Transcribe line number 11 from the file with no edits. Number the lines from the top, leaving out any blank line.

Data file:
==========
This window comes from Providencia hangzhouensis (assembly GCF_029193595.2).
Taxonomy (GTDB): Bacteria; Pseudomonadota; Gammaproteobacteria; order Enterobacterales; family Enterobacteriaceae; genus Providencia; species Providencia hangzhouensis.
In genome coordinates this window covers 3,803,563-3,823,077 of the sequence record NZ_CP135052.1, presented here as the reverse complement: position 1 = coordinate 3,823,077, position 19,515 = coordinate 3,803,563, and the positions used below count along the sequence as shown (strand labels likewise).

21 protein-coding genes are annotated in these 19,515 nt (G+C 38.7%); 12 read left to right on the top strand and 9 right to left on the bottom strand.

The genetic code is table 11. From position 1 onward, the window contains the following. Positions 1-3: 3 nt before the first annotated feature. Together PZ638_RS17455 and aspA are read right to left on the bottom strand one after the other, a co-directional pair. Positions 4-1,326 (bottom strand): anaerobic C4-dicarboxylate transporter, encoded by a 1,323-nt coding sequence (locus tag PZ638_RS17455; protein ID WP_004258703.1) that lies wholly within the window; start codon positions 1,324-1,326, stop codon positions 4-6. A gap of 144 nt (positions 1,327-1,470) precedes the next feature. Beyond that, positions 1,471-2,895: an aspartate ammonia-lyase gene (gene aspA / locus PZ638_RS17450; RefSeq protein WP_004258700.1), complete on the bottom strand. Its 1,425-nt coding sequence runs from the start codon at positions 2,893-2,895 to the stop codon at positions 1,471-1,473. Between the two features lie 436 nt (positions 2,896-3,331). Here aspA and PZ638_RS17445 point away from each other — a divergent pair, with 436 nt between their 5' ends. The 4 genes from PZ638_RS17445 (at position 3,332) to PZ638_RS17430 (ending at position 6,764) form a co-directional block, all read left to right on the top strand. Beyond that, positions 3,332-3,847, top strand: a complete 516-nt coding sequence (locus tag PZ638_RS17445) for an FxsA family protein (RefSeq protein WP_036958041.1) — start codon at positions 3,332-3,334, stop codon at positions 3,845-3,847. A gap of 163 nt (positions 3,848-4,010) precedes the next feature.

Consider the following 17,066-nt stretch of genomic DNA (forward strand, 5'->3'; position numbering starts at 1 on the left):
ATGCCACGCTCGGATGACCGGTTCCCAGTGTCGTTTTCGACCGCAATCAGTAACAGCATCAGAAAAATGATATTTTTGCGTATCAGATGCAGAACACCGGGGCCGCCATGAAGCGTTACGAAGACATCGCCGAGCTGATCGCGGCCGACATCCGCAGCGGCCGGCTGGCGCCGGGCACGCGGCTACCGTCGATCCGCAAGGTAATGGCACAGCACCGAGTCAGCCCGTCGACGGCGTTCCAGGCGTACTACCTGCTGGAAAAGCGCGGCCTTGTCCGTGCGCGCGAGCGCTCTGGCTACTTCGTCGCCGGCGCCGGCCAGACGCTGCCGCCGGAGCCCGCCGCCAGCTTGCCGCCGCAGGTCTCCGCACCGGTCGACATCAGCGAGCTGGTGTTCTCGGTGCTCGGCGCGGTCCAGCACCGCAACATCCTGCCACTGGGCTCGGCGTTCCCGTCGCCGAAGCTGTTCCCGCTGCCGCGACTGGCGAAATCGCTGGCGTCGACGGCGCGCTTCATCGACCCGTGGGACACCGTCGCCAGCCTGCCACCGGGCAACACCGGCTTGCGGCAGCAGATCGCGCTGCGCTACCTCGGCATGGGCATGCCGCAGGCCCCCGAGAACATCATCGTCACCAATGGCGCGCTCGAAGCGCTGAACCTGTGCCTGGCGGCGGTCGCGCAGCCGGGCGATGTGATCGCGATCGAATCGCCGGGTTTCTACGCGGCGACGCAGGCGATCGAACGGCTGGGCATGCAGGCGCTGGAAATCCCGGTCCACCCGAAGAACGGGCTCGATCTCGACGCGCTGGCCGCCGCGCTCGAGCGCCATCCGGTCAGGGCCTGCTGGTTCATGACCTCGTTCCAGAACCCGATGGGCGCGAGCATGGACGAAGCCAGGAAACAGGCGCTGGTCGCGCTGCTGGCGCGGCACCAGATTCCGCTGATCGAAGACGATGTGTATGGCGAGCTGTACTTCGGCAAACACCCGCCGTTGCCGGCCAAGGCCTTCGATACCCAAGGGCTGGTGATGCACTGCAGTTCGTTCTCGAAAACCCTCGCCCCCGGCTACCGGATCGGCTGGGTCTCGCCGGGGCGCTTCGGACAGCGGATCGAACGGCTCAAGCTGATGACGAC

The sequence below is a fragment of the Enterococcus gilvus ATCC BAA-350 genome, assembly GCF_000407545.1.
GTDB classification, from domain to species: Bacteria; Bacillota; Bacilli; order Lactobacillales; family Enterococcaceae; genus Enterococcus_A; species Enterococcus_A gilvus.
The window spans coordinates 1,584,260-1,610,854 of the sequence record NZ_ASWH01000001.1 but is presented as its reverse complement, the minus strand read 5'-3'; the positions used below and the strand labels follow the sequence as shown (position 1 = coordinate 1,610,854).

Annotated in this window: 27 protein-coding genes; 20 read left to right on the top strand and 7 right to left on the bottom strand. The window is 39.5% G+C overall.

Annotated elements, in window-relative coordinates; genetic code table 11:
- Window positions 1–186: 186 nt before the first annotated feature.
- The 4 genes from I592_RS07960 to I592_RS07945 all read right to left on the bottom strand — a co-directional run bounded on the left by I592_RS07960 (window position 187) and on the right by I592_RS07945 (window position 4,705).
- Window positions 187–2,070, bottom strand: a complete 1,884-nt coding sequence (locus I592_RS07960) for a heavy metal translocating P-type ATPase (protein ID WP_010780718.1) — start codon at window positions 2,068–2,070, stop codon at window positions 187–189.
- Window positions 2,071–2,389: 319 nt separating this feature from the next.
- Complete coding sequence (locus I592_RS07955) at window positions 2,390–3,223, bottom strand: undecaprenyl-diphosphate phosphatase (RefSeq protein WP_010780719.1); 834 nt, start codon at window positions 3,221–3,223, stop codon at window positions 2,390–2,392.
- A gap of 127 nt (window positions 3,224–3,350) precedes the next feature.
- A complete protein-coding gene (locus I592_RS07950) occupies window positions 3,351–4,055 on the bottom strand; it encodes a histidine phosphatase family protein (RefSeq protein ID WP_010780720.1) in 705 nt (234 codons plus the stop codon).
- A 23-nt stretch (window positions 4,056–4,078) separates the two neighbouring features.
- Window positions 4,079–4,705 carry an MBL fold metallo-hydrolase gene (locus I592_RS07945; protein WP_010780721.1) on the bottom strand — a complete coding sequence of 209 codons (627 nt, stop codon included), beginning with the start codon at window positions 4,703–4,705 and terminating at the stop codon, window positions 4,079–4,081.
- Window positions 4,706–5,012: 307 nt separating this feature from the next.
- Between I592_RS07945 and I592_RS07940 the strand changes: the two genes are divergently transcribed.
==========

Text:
Annotated in this window: 27 protein-coding genes; 20 read left to right on the top strand and 7 right to left on the bottom strand. The window is 39.5% G+C overall.